'Thou art King, and God and Lord;
Anarchy, to thee we bow,
Be thy name made holy now!'
And Anarchy, the Skeleton,
Bowed and grinned to every one,
As well as if his education
Had cost ten millions to the nation.
For he knew the Palaces
Of our Kings were rightly his;
His the sceptre, crown and globe,
And the gold-inwoven robe.
So he sent his slaves before
To seize upon the Bank and Tower,
And was proceeding with intent
To meet his pensioned Parliament
When one fled past, a maniac maid,
And her name was Hope, she said:
But she looked more like Despair,
And she cried out in the air:
'My father Time is weak and gray
With waiting for a better day;
See how idiot-like he stands,
Fumbling with his palsied hands!
‘He has had child after child,
And the dust of death is piled
Over every one but me -
Misery, oh, Misery!'
Then she lay down in the street,
Right before the horses' feet,
Expecting, with a patient eye,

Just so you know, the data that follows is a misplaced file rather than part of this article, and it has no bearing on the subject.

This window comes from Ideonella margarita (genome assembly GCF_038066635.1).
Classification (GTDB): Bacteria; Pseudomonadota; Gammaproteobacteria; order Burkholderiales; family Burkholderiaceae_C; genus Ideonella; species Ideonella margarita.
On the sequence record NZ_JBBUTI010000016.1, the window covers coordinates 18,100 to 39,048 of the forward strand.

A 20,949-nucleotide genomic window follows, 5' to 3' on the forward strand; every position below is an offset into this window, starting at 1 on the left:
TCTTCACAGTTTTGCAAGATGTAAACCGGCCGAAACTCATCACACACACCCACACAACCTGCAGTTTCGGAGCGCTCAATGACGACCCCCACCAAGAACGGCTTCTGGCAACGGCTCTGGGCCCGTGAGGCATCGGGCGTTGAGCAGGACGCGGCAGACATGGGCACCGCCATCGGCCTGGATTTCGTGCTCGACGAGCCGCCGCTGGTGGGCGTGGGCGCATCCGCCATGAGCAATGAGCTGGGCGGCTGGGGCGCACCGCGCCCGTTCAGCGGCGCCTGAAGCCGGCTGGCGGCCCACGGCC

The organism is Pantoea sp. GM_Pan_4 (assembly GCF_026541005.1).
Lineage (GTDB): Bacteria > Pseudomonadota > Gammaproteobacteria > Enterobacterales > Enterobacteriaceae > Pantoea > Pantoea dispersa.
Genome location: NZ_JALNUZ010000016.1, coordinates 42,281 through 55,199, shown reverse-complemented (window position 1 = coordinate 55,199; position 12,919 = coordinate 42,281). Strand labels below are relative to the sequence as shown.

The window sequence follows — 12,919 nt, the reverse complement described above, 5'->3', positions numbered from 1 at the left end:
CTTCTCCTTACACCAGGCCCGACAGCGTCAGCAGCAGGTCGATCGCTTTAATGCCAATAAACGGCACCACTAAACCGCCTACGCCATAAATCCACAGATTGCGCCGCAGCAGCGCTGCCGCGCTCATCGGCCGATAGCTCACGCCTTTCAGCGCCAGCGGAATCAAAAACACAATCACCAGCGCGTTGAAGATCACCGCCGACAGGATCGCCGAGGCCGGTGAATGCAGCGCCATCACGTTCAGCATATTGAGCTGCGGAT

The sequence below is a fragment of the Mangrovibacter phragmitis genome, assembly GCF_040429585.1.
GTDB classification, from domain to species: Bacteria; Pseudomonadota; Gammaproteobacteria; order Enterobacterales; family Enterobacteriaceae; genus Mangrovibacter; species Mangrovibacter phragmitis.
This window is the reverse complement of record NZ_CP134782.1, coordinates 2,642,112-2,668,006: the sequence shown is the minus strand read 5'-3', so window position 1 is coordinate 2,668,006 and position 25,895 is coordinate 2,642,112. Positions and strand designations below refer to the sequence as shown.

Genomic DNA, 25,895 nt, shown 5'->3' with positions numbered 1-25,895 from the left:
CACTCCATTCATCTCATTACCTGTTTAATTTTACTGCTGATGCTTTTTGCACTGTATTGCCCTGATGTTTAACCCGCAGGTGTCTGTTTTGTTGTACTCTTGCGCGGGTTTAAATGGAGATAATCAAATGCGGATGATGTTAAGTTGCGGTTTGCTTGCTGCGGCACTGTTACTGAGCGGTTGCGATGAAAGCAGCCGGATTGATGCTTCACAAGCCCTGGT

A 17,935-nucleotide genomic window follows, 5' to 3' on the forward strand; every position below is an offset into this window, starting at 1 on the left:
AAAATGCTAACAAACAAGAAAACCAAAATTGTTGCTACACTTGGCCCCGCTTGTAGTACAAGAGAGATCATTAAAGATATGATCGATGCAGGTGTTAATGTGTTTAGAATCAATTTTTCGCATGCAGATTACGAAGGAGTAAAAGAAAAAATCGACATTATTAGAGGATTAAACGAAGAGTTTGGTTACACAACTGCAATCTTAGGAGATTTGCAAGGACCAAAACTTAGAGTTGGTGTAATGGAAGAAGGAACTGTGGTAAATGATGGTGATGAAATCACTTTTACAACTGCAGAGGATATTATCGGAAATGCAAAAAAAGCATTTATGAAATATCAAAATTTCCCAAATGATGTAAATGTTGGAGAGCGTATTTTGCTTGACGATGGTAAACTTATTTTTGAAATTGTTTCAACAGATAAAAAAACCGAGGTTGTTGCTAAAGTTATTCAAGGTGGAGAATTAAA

Murder, Fraud, and Anarchy.
When between her and her foes
A mist, a light, an image rose,
Small at first, and weak and frail
Like the vapour of a vale:
Till as clouds grow on the blast,
Like tower-crowned giants striding fast,
And glare with lightnings as they fly,
And speak in thunder to the sky
It grew - a Shape arrayed in mail
Brighter than the viper's scale,
And upborne on wings whose grain
Was as the light of sunny rain.
On its helm, seen far away,
A planet, like the Morning's, lay;
And those plumes its light rained through
Like a shower of crimson dew.
With step as soft as wind it passed,
O'er the heads of men - so fast
That they knew the presence there,
And looked, - but all was empty air.
As flowers beneath May's footstep waken,
As stars from Night's loose hair are shaken,
As waves arise when loud winds call,
Thoughts sprung where'er that step did fall.
And the prostrate multitude
Looked - and ankle-deep in blood,
Hope, that maiden most serene,
Was walking with a quiet mien:
And Anarchy, the ghastly birth,
Lay dead earth upon the earth;
The Horse of Death tameless as wind
Fled, and with his hoofs did grind
To dust the murderers thronged behind.
A rushing light of clouds and splendour,
A sense awakening and yet tender
Was heard and felt - and at its close
These words of joy and fear arose
As if their own indignant Earth
Which gave the sons of England birth
Had felt their blood upon her brow,